Some of the best moments in music are the ones that defy expectations, breaking from conventional “rules” in pursuit of something unique or unpredictable. These are often the instances that catch our ears, leaving us wondering what just happened and how those artists got away with something you just don’t do.
That irregular something can be an abnormal chord progression, an unanticipated instrument choice, or a way of using an effect with little or no precedent. Our guest today calls this “incorrect music,” and she even curated a whole series of interviews for Flypaper about just that topic.
Of course, the quest to break free from mediocrity and assumptions can sometimes result in work that is polarizing, but many times genre-defying and boundary-pushing. So for this episode, I sat down with veteran-of-the-show, Martin Fowler and the astounding artist, Lora-Faye Åshuvud (leader of the innovative indie band, Arthur Moon) to celebrate some tracks that take risks and color outside the lines.
Listen to the 28th episode of Themes and Variation below:
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For more on Lora-Faye’s philosophies around making “incorrect music,” check out this video interview we did with the artist, composer, and songwriter here:
Episode 28 Highlights
1. Lora-Faye on “incorrect” music.
Lora-Faye: “I think I started thinking about the phrase because I kept realizing that I was like doing things that I wasn’t supposed to do. Like we would be arranging something or, writing a harmony, or like listening to vocals that I thought sounded really great and then someone would be like ‘those are really out of tune.’ or ‘you can’t’ you know, not ‘you can’t’ but you know ‘it’s weird that you would put you these, you know, notes together because like that’s wrong, or whatever.’ And then I realized that usually those are thing I loved the most about my music and about other people’s music. And I was like ‘why is it that I like that?’ And it’s because I guess whatever is incorrect about it is the thing that seems interesting and exciting and unique.”
2. Carter on the outro from “My Jinji.”
Carter: “I thought for sure ‘okay, the cable got unplugged from the phone’ or something got disconnected. And, no that is how the track ends, it is relentless with that melody, it gets stuck and burrowed into your ears and then all of a sudden just ‘nope.’ Like, literally in the middle of the phrase to, there’s no reason for it… that was literally like, you know nine times out of ten that’s a fade out.”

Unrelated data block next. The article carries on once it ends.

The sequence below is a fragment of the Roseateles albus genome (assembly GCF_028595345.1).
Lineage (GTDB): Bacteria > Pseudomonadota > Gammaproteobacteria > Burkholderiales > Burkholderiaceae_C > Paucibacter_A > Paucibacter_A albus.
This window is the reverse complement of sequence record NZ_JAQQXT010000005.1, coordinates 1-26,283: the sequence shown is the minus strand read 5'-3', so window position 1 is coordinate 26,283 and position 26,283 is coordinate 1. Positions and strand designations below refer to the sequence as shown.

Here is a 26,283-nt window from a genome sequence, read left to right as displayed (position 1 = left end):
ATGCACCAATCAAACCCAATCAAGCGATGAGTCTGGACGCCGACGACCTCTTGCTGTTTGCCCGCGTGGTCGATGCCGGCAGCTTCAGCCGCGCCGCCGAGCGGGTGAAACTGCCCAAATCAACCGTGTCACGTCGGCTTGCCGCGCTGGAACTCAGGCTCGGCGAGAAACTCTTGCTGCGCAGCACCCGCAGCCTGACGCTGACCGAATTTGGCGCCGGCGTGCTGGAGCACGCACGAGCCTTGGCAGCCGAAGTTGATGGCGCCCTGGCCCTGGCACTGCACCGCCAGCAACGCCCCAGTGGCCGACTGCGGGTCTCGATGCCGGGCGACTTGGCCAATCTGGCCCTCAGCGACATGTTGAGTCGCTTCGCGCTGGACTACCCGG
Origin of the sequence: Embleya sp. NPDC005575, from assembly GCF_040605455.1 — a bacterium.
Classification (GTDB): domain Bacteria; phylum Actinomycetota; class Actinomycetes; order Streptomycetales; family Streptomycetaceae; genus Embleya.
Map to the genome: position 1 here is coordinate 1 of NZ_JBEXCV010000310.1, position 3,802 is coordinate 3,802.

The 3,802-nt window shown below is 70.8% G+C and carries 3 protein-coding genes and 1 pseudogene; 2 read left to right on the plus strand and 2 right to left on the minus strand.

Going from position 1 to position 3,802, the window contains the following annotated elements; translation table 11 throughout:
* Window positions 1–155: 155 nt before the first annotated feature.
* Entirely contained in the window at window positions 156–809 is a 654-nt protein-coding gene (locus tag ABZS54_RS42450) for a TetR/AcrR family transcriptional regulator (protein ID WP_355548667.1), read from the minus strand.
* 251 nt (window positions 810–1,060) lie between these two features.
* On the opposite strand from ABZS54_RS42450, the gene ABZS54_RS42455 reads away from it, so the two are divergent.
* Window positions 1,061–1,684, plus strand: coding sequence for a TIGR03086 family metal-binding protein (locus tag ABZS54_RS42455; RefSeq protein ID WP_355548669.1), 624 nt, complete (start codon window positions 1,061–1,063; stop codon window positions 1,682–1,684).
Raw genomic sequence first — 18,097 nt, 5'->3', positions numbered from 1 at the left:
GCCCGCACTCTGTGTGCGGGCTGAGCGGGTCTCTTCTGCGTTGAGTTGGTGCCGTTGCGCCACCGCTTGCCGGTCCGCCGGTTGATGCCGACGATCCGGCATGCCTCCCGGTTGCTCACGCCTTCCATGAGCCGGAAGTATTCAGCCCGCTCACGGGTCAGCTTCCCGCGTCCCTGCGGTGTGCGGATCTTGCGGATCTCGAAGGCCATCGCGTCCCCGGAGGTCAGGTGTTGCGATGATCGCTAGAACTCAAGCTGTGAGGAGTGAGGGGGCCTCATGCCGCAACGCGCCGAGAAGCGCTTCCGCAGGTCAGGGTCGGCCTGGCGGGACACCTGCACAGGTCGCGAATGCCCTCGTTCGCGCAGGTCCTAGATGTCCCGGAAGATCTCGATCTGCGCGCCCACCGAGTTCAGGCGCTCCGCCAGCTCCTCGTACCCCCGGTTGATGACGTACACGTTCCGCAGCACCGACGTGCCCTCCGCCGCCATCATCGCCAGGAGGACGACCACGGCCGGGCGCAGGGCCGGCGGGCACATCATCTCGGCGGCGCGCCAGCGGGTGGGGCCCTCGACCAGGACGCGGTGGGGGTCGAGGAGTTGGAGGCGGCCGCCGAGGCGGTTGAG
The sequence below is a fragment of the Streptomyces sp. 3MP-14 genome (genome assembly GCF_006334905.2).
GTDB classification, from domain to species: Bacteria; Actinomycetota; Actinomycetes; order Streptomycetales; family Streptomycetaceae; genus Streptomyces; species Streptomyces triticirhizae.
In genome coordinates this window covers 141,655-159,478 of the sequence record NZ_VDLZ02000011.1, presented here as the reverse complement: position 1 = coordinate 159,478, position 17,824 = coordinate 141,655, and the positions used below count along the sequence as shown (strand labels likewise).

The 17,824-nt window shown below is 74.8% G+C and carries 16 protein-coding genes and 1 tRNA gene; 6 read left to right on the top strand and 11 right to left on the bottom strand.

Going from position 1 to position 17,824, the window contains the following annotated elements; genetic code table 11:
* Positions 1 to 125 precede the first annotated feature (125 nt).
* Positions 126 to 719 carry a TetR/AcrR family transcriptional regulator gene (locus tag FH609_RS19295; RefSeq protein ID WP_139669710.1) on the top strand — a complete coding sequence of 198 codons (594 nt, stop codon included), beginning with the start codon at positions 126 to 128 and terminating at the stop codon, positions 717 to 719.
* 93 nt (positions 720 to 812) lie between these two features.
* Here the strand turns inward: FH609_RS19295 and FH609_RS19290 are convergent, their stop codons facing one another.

3. Marty’s take on Clark’s approach to production.
Marty: “Clark is an extremely adept producer and so he knows how to utilize all of the production tools available to him. So I think it’s going to be a combination of levels of different types of distortion including probably bit-crushing. But also he’s really great at utilizing compression and extreme compression in really creative ways, I think, my intuition is that this is one of those ways. He’s basically, my theory is that in addition to ramping up the distortion thats going on (might include bit-crushing) I actually think he’s running the whole track through a limiter and he’s altering the threshold of the limiter so that there becomes less and less dynamic range over the course of the first two minutes.”
Join Our Collaborative Playlist
Every time we launch a new episode, we create a collaborative Spotify playlist in order to share every song mentioned in this episode and explore many others that fit the theme. And you can add to it! We want to hear your favorite songs that do something “incorrectly”, so go ahead and add them to the playlist yourself below!
We’ll see you in a couple weeks with a new theme, new guests, and some new songs to break down. If you have any comments, questions, or theme suggestions, drops us a line at [email protected]!